Treating inflamed hearts with cells may lead to broader health benefits
“This cell therapy uniquely targets inflammation as a core mechanism of the disease and is designed to be an additive treatment option to what are already the best evidence-based heart failure medicines available to patients. I am extremely encouraged by these clinical findings that extend the benefits of cells to preventing heart attack and stroke in addition to having local benefits in the heart.” – Emerson C. Perin, MD, PhD, Principal Investigator, DREAM-HF Trial
Cell therapy reduces risk of heart attack and stroke in heart failure patients with underlying inflammation – A late-breaking clinical trial (DREAM-HF: Efficacy and Safety of Allogeneic Mesenchymal Precursor Cells for the Treatment of Heart Failure) was presented by Emerson C. Perin, MD, PhD at the American Heart Association 2021 Scientific Sessions. DREAM-HF is the single largest trial of cell-based therapy for heart failure, with 565 patients enrolled across 51 sites throughout the US and Canada with a mean follow-up of 30 months.
In heart failure patients on the best guideline-directed medical therapy, treatment with cells injected directly into their hearts proved to have local and systemic benefits. The study demonstrated reductions in heart attack and stroke of up to 80% in patients with high levels of inflammation. A pivotal phase III trial based on these findings is currently being planned and could shepherd in a new era in treatment strategies for heart failure patients.
Cell therapies in ongoing trials at THI include treatments for drug-induced cardiomyopathy in cancer patients and for non-ischemic dilated cardiomyopathy.
Also in 2021, CONCERT-HF (Combination of Mesenchymal and C-kit+ Cardiac Stem Cells as Regenerative Therapy for Heart Failure) trial results were published in the European Journal of Heart Failure and showed that directly injecting two different types of stem cells into the heart could reduce the risk of major cardiac adverse events and improve patients’ quality of life. This study concluded THI’s 12-year participation in the NIH-funded Cardiovascular Cell Therapy Research Network (CCTRN).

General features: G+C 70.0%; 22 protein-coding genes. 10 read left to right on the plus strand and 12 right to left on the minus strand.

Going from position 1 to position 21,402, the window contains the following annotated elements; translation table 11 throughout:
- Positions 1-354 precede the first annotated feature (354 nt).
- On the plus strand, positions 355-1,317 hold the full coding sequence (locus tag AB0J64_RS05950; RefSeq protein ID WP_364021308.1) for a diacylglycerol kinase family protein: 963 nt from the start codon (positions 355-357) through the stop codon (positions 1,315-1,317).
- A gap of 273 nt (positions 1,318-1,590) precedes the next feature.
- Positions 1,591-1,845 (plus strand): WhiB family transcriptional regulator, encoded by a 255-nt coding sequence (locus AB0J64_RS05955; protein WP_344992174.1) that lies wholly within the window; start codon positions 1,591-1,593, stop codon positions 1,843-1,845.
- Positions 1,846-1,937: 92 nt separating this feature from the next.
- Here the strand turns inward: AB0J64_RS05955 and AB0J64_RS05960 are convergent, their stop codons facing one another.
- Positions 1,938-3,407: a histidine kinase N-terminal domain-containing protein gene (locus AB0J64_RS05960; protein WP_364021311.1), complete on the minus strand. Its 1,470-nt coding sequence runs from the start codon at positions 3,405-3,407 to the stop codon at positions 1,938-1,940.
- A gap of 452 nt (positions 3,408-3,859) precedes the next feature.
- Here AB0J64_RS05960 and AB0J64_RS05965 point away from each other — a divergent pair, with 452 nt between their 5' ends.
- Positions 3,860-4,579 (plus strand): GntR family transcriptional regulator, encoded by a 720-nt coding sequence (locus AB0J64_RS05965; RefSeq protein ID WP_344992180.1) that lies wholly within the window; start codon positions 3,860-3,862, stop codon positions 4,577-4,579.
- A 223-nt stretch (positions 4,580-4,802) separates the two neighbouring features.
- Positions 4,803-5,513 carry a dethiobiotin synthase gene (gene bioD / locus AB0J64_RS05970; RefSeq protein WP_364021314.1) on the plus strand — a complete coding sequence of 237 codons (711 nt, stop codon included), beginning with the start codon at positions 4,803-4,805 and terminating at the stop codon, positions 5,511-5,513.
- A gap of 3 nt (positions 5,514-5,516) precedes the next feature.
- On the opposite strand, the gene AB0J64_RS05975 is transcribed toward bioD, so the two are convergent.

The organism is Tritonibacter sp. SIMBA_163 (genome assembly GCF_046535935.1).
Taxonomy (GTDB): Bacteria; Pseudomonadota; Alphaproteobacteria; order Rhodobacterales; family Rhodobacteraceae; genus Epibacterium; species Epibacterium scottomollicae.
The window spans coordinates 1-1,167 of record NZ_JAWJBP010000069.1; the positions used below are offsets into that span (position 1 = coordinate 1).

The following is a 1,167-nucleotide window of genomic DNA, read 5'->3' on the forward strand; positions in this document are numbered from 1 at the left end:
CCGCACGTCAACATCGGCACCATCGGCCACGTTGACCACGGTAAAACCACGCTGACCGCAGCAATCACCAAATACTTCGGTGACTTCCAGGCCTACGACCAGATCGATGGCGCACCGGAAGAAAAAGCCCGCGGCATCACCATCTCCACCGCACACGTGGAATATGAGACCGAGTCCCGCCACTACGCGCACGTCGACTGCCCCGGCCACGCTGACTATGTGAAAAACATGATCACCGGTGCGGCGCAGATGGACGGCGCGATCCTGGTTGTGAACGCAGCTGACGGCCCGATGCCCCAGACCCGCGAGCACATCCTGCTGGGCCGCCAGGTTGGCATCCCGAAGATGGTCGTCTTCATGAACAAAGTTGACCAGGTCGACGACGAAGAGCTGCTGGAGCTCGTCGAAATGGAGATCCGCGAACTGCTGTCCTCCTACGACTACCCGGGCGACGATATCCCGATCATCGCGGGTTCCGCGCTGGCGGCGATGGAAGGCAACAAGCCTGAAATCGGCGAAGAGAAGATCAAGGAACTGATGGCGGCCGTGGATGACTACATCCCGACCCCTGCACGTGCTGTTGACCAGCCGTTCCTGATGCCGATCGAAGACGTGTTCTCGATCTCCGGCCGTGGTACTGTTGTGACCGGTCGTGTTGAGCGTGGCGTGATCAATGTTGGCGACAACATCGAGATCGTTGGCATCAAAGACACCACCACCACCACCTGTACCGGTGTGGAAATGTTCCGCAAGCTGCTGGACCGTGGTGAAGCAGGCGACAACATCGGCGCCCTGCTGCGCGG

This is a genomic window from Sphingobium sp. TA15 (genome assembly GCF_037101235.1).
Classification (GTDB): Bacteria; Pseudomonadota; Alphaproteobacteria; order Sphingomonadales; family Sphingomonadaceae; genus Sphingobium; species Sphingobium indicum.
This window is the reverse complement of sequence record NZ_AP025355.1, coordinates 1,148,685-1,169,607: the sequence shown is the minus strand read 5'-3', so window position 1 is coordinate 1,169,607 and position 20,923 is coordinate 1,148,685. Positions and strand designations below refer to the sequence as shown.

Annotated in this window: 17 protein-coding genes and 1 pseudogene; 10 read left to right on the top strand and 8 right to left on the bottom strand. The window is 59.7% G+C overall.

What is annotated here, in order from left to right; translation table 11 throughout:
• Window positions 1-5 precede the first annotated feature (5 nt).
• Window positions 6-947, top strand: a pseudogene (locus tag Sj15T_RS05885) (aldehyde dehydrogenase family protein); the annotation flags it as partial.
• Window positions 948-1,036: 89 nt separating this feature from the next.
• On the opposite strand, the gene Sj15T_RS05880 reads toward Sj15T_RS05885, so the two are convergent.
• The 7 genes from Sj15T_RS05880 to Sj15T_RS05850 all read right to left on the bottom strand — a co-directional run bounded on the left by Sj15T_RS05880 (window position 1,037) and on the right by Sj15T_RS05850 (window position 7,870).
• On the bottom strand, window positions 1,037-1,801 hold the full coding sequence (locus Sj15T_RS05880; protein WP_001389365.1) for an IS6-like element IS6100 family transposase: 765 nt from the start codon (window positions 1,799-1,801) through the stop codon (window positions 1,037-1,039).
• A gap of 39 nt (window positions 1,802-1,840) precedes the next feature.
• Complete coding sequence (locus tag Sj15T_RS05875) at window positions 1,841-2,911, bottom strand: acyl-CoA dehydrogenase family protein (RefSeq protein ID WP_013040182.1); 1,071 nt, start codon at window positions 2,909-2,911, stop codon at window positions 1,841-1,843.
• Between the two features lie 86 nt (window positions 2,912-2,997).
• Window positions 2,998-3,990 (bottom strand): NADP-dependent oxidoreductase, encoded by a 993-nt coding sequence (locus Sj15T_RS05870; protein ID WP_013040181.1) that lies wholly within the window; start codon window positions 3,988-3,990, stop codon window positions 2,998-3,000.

Continued Leadership in Stem Cell Clinical Trials
In conjunction with The University of Texas MD Anderson Cancer Center, the CCR is participating in a trial funded by the Texas Medical Center titled “Trial With MSCs vs Standard of Care in Cardiomyopathy: Randomized 3-Arm Trial with Standard of Care Alone vs Either Intravenous Infusion or Transendocardial Injection of Allogeneic Bone Marrow Derived Multipotent Mesenchymal Stromal Cells (MSCs) plus Standard of Care in Patients with Anthracycline-Associated Cardiomyopathy.” This study is evaluating the safety of adding mesenchymal stem cells (MSCs) to standard-of-care drugs for patients with heart failure caused by anthracyclines (a type of chemotherapy drug). The stem cells are derived from the bone marrow of healthy donors. Patients receive MSCs injected into the heart through a catheter or in an IV.
CCR also is participating in a study funded by the US Department of Defense and sponsored by the University of Miami: A Phase IIB Randomized, Placebo-Controlled, Multicenter Study of the Comparative Efficacy and Safety of Transendocardial Injection of Allogeneic-MSC Versus Placebo in Patients with Non-Ischemic Dilated Cardiomyopathy (DCM II). The purpose of the DCM II trial is to determine whether giving allogeneic human mesenchymal stem cells (hMSCs) transendocardially to patients with nonischemic dilated cardiomyopathy (NIDCM) is safe and whether treatment with hMSCs produces greater improvement in heart function in some patients than in others because of their genetics. CCR is working closely with the Department of Stem Cell Transplantation and Cellular Therapy at MD Anderson Cancer Center, which is handling the processing of the stem cells for the research patients at THI.